Critiquing: #1 – Getting Punched in the Gut

In past years I’ve written a few posts on the topic of critiquing which generated several comments. Now that I’m back in another critique group, I am reminded of how difficult it can be to adjust to the critiquing styles of a new group of writers. It takes time to get to know and trust each other… time to understand what kind of feedback each one needs and desires… time to determine how best to provide individualized and constructive criticism that’s truly helpful.

In an April post five years ago I said, “Good critiquing is as much an art as good writing. Anyone with a modicum of editorial ability should be able to go through a manuscript and highlight problems with its plot, characterization, structure and grammar. I believe it takes someone who has also experienced a writer’s journey — who has survived through the creation of her own fictitious world and thus understands the exhilaration and desperation that is a part of the process – to be able to offer advice in a way that is both helpful and welcome.”

During this next week I’m going to dig into the archives and re-issue two posts on the topic of critiquing, Here’s the first…

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How do you feel when you offer your writing for examination and it gets torn apart? For me, it would depend on the motivation of the person who is doing the criticizing. Does he/she sincerely care about me and want to help me improve my writing, or is he/she using the opportunity to dish out personal opinions and humiliate? Since I would be looking for an honest evaluation I would expect to hear not only about my manuscript strengths, but also its weaknesses. What I wouldn’t appreciate is to be told that large chunks of the story should be deleted or rewritten because “it will sound much better than the way you wrote it,” or to be told the work is unredeemably bad. That would feel like a punch in the stomach.

It’s painful to get negative critiques on one’s writing but how do you deal with them? I’ve discovered several recent posts on the topic and would like to offer a few excerpts for your consideration.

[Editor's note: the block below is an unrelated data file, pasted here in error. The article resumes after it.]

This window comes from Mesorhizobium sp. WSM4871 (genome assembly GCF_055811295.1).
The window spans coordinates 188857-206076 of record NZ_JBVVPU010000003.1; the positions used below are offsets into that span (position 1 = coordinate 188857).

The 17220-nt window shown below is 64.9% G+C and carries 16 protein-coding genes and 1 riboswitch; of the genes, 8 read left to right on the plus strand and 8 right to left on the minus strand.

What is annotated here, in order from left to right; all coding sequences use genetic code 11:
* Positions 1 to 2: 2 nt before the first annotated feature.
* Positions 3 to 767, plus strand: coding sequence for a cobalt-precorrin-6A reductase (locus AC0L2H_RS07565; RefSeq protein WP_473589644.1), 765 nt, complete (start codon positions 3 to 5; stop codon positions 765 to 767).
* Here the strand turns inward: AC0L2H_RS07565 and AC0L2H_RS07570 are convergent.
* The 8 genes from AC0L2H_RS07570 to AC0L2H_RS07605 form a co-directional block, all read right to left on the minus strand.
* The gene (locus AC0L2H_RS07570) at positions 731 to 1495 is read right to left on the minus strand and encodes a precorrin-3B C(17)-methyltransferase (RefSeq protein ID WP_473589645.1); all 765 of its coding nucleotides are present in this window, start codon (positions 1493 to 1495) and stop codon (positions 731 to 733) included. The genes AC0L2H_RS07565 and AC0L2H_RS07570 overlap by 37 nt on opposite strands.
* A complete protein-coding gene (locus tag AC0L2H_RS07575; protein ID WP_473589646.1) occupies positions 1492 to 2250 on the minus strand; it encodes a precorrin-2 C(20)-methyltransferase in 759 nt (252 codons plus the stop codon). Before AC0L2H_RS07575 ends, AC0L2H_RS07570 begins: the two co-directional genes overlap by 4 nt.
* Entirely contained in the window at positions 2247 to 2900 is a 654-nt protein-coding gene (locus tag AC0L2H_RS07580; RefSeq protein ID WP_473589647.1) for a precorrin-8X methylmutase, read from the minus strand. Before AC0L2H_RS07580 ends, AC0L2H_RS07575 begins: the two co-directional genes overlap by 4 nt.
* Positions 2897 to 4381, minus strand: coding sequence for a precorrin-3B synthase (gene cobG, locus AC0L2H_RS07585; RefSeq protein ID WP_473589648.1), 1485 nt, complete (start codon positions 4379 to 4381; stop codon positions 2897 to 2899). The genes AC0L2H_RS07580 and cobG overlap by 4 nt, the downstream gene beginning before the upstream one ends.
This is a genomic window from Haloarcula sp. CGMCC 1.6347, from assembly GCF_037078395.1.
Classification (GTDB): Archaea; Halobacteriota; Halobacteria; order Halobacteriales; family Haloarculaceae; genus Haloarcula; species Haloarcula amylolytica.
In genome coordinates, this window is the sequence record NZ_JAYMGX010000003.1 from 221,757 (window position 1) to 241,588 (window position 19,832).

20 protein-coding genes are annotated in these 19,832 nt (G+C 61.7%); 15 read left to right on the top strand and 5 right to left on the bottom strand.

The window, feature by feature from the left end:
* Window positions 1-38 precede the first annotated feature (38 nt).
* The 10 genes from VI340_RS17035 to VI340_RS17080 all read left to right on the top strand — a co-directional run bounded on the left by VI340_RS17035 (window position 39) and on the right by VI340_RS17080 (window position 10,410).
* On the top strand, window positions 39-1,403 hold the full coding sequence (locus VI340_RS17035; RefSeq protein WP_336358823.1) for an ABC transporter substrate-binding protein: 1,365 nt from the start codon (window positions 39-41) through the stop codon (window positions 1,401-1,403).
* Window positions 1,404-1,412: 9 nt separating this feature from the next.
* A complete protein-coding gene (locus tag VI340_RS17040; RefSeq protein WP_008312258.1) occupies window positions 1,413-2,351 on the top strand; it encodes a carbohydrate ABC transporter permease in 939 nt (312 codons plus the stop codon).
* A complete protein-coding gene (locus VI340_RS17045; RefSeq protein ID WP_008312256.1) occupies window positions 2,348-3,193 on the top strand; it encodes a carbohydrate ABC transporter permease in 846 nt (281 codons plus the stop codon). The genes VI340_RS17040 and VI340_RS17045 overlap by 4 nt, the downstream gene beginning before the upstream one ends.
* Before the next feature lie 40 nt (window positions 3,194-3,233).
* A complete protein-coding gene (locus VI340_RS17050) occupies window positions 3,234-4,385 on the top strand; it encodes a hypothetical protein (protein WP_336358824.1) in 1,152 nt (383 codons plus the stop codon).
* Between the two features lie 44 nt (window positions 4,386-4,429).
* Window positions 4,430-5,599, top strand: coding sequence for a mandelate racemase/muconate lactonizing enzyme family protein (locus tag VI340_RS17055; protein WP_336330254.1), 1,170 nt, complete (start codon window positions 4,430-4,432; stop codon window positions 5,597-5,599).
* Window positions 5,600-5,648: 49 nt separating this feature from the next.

In mid-September (2010) Phoebe Kitanidis blogged about “The jerk in your critique group,” but with an unexpected twist – she referred to herself as the jerk! In an effort to avoid any negative feedback from her fellow writers she found she wasn’t submitting anything for critiquing that hadn’t first been polished to perfection. Having others not find anything negative to say about her work felt good. It made her feel superior, and in turn she offered arrogant opinions on the work of the other members.  She ended up discouraging others and not learning very much herself at the critique sessions.

In retrospect she saw herself and others like her as “people invested in the idea of themselves as writers—but not especially invested in the craft of writing itself.”

On the Writer Unboxed website Anna Elliott says, “There comes a point for every writer, published or not, when you have to let others read your book.  It’s a scary moment, because however hard you’ve worked, however much you love your beloved manuscript, there are never any guarantees that your reader will love it, too. … When I’m still in the writing/revision stage, I try to remember that my first loyalty is to the story I’m telling, not to my own feelings.”

So if we steel ourselves to turn in less than stellar writing for peer critiques, how do we handle the emotions that erupt at the inevitable criticisms and suggestions?